10. The Heartland Fallacy: Central Asia, Geography and Globalisation — Levent Hekimoglu

Conclusion: Whither Mackinder and Central Asian studies? — Nick Megoran and Sevara Sharapova




‘[This] volume offers probably one of the most detailed accounts to date of the history and contemporary positioning of Central Asia in the study and practice of world affairs. … [T]he collection offers a rare but sophisticated and detailed consideration of Central Asia that challenges entrenched perceptions of the alleged passivity of the region. Instead, even though local (and localised), Central Asian affairs are profoundly and deeply enmeshed in global networks of relations … The erudition and detail of the contributions included in this edited volume would therefore be of interest not only to scholars and students of Central Asian studies and political geography, but also to those engaged in geopolitical analysis, international affairs, comparative politics and global history.’ — Political Studies Review

‘Central Asia in International Relations effectively re-evaluates and re-interprets Mackinder from the perspective of an international group of geographers and political scientists. … [It is] an essential text for academics concerned with the relevance of Mackinder today, and will also find an audience with a broader readership interested in the emergence of the ‘New Great Game’ in Central Asia.’ — Intelligence and Security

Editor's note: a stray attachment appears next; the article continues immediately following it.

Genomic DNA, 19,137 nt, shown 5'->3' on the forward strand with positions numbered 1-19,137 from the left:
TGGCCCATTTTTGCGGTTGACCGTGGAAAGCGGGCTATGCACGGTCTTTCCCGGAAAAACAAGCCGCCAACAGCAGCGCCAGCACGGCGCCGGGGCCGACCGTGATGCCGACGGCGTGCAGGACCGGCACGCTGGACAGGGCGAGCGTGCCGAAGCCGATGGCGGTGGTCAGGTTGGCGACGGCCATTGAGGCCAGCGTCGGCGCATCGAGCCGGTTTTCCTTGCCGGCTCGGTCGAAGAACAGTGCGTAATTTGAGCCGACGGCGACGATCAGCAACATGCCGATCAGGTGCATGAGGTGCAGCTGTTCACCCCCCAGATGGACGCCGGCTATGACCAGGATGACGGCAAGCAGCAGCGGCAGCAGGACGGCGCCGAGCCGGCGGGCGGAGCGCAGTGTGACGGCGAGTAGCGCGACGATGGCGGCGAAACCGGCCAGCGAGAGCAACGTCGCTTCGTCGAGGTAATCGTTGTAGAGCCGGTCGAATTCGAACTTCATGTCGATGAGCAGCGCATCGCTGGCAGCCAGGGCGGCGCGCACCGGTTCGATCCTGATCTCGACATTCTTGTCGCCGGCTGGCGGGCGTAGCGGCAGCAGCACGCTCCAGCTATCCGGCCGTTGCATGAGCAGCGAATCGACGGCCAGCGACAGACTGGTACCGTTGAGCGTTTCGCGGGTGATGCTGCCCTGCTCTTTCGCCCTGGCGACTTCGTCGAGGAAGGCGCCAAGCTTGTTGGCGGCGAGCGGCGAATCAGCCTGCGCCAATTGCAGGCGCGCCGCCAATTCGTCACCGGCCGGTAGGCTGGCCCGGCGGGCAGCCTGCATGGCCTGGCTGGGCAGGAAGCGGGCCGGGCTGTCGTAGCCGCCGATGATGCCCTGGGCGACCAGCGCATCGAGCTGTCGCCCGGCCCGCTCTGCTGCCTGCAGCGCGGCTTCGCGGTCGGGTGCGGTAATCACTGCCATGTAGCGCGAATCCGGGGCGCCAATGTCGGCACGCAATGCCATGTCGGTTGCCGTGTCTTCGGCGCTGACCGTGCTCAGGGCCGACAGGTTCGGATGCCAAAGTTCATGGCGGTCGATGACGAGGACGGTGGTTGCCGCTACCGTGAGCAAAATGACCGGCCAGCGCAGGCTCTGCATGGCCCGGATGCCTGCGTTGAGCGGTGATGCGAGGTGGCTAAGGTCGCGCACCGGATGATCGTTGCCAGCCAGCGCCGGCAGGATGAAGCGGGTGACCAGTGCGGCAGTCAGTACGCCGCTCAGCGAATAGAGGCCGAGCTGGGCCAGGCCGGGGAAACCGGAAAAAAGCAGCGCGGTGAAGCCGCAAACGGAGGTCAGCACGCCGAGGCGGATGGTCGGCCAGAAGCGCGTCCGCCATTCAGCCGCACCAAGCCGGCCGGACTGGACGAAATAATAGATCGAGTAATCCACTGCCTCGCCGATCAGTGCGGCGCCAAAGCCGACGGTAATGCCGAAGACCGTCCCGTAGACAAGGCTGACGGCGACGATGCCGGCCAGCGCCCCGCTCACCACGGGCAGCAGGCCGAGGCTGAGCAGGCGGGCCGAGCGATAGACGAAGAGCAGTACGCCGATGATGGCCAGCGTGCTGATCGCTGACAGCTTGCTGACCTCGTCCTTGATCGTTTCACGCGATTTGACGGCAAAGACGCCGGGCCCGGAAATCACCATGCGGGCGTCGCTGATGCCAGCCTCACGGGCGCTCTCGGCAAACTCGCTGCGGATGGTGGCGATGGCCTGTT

‘Halford Mackinder’s “heartland” is invariably invoked in discussions about Central Asia. This distinctive, welcome collection by regional and international scholars provides a must-read systematic and perceptive assessment of how Mackinder’s ideas have been interpreted within and adapted to the complexities of Central Asia’s local contexts.’ — Sally N. Cummings, Professor of International Relations University of St Andrews, and author of Understanding Central Asia

‘Nick Megoran and Sevara Sharapova’s edited collection is a welcome and wide-ranging exploration of [Halford Mackinder’s] thought and its relevance for Central Asia.’ — International Affairs

‘A major contribution to a number of areas of study…the volume’s contributors have produced a wealth of interesting empirical details and theoretical discussions in solid case studies that will prove useful to interested scholars and students, as well as, non-specialist readers.’— Christopher Anzalone, The Muslim World Book Review, 2014